EMD Serono Announces Publication of PRISMS-15 Years Follow-up Study Results on Rebif for Relapsing–Remitting Multiple Sclerosis

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EMD Serono, the U.S. biopharmaceutical division of Merck KGaA, Darmstadt, Germany, recently announced that the results of the 15 year follow-up trial PRISMS-15 (Prevention of Relapses and Disability by Interferon beta-1a Subcutaneously in Multiple Sclerosis) evaluating Rebif® (interferon beta-1a), a high-dose, high-frequency interferon beta for the treatment of patients with relapsing forms of multiple sclerosis (MS), were published in the Journal of Neurology, Neurosurgery and Psychiatry (JNNP). The study is entitled “Factors influencing long-term outcomes in relapsing–remitting multiple sclerosis: PRISMS-15“.

The study reveals clinical data from a pivotal trial examining the association between cumulative exposure to treatment with subcutaneous (sc) interferon (IFN) beta-1a and other potential predictive factors in patients with a diagnosis of relapsing–remitting multiple sclerosis (RRMS).

“The publication of the PRISMS-15 study in JNNP offers the MS medical community a retrospective single visit assessment in a subset of RRMS patients from the PRISMS trial with varying exposure to Rebif,” said Dr. Rick Munschauer, Vice President, Medical Affairs, Neurology and Immunology, EMD Serono in a press release.

Rebif is used to decrease or delay the manifestation of some of the physical disability and frequency of relapses  in MS patients. The study revealed that the cumulative exposure and long-term treatment with IFN beta-1a (sc) seemed to be linked to better clinical outcomes in terms of number of relapses, annualized relapse rate, time to Expanded Disability Status Scale (EDSS) progression, change in EDSS, and conversion to secondary-progressive MS (SPMS).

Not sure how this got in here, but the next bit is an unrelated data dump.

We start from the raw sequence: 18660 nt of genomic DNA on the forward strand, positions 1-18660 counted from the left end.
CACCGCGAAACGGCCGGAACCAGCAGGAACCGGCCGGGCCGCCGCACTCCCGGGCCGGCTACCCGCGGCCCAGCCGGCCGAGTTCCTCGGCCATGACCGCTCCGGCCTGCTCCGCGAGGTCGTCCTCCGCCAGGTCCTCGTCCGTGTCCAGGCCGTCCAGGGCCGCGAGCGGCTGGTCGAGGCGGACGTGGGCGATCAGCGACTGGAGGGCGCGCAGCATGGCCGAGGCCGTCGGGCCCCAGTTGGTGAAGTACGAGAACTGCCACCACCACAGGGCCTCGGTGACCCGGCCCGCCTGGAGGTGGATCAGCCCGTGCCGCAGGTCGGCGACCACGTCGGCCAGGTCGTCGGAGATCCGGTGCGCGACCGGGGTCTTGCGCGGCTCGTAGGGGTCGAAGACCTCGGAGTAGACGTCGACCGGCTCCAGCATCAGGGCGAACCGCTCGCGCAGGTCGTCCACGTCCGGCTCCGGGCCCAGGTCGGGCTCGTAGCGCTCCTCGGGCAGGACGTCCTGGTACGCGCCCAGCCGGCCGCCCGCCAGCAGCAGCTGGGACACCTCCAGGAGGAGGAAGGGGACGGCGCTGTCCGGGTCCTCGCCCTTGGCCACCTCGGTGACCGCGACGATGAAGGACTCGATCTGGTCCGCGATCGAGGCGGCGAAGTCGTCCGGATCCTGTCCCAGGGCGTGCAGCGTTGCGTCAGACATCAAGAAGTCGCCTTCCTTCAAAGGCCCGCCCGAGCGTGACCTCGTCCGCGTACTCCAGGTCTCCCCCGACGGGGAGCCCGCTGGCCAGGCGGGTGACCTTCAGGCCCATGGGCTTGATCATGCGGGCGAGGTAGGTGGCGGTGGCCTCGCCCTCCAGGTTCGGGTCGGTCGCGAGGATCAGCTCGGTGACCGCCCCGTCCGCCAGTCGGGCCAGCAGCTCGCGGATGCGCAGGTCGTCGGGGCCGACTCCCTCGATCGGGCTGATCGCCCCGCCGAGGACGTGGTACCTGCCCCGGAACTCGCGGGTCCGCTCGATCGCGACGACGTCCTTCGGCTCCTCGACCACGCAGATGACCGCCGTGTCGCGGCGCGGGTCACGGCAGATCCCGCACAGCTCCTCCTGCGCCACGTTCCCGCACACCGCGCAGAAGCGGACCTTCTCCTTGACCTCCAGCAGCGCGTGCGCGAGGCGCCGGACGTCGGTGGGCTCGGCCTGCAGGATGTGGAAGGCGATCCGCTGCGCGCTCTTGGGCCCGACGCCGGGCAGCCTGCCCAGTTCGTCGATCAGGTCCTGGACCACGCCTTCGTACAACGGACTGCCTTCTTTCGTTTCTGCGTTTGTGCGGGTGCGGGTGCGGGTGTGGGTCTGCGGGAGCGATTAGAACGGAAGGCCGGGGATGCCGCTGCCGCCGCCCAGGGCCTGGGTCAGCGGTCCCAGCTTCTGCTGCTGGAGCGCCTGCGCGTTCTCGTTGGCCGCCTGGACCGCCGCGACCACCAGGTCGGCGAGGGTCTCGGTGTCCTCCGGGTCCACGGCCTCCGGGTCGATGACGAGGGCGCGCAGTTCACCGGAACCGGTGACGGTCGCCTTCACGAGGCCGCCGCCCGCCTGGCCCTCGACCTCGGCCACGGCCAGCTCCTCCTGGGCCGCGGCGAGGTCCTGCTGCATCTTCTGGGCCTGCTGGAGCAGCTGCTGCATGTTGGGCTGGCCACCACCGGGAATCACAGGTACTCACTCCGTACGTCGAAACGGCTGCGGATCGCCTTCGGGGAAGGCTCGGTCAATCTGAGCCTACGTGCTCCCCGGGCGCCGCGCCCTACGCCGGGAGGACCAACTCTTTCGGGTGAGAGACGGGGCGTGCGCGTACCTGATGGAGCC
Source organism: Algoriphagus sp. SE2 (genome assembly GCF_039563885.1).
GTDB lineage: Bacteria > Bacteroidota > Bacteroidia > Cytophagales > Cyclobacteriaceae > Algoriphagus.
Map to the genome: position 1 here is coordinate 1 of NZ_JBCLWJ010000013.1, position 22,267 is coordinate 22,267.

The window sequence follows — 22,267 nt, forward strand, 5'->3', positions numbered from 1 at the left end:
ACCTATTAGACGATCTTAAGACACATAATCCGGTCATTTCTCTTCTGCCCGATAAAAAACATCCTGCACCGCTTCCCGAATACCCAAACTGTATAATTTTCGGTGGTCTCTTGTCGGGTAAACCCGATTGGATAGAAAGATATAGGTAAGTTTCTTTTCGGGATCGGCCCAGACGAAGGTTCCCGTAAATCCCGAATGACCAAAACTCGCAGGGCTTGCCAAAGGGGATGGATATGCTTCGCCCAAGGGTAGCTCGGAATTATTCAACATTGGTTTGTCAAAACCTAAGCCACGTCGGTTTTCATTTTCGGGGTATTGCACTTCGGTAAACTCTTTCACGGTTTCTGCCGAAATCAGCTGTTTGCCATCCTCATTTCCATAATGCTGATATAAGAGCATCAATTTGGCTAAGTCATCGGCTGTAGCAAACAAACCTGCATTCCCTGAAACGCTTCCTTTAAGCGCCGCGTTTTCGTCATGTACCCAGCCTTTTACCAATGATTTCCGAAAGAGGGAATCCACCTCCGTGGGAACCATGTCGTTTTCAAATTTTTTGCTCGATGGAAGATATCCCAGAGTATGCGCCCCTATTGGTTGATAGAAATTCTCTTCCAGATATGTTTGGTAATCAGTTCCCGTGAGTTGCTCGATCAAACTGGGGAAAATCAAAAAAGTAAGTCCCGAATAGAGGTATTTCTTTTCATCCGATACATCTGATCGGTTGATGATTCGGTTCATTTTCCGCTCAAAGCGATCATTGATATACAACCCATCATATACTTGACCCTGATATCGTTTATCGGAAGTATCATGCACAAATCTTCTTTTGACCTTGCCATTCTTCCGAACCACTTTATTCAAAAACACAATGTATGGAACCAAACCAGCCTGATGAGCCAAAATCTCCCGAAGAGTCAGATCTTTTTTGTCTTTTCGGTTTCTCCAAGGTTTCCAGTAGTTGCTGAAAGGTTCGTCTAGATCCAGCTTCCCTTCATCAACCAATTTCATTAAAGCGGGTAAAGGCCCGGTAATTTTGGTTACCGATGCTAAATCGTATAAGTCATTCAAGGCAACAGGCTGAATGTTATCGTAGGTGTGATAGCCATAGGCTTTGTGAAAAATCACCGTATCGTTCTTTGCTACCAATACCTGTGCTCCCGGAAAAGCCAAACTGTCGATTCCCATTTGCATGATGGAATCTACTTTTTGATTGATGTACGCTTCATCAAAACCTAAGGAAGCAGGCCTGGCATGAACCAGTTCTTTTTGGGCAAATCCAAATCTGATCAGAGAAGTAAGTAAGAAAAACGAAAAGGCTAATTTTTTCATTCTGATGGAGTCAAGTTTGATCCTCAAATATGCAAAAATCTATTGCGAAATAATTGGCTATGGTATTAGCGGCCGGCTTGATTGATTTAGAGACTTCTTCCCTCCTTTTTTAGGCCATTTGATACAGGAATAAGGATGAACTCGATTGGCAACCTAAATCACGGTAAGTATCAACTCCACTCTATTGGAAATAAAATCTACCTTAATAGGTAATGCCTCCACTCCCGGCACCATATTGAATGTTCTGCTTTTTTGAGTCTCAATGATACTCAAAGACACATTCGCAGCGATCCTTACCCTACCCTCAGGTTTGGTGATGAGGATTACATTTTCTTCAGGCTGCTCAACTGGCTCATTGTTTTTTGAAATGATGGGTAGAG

In addition to Rebif, the company is involved in strategic research partnerships with leading healthcare and academic institutions for the funding and encouragement of research in the field of neurology.

EMD Serono also has ongoing MS research programs with a Phase I clinical trial on ATX-MS-1467, an investigational drug for the treatment of patients with RRMS, and a Phase IIb clinical trial on imilecleucel-T, a drug candidate for the treatment of patients with a diagnosis of secondary progressive MS (SPMS), a condition with a high unmet medical need. The company has an option arrangement with Opexa Therapeutics, Inc. for the development and commercialization of imilecleucel-T.

RRMS is characterized by clearly defined attacks of worsening neurologic function. These attacks — often called relapses, flare-ups or exacerbations — are followed by partial or complete recovery periods (remissions), during which symptoms improve partially or completely, and there is no apparent progression of disease. RRMS is the most common disease course at the time of diagnosis, with around 85 percent of people being initially diagnosed with RRMS, compared to 10-15 percent with progressive forms of the disease.

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Daniela holds a PhD in Clinical Psychology from The University of Edinburgh, United Kingdom, a MSc in Health Psychology and a BSc in Clinical Psychology. Her work has been focused on vulnerability to psychopathology and early identification and intervention in psychosis.
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  1. LYNNE HEAL says:

    All these MS drugs are all bad everyone of them all being promoted for profits, shares and commissions alongside very high salaries its so full of corruptions and greed to the core many making billions upon billions . Its an utter disgrace to mankind

    • Spoken Axle says:

      Lynne, then don’t take them. Nobody’s forcing you. Just be sure to come back in 15 years and let us all know how your MS is doing.

      • LYNNE HEAL says:

        In reply to Spoken Axle had MS for 43 years NO MS drugs ever taken thankfully . I even worked 7 days a week with secondary progressive MS . I am 100% proof of whats really going on in MS

  2. Jana says:

    I take these drugs too but I feel the exact same way Lynne Heal does. There is no more money if there is a cure. That’s the reason why all these drug companies have patents on the compounds they find. Hey, if they come up with something that is truly worthwhile, I’ll be the first to admit it I was wrong and sign me up for it ASAP.

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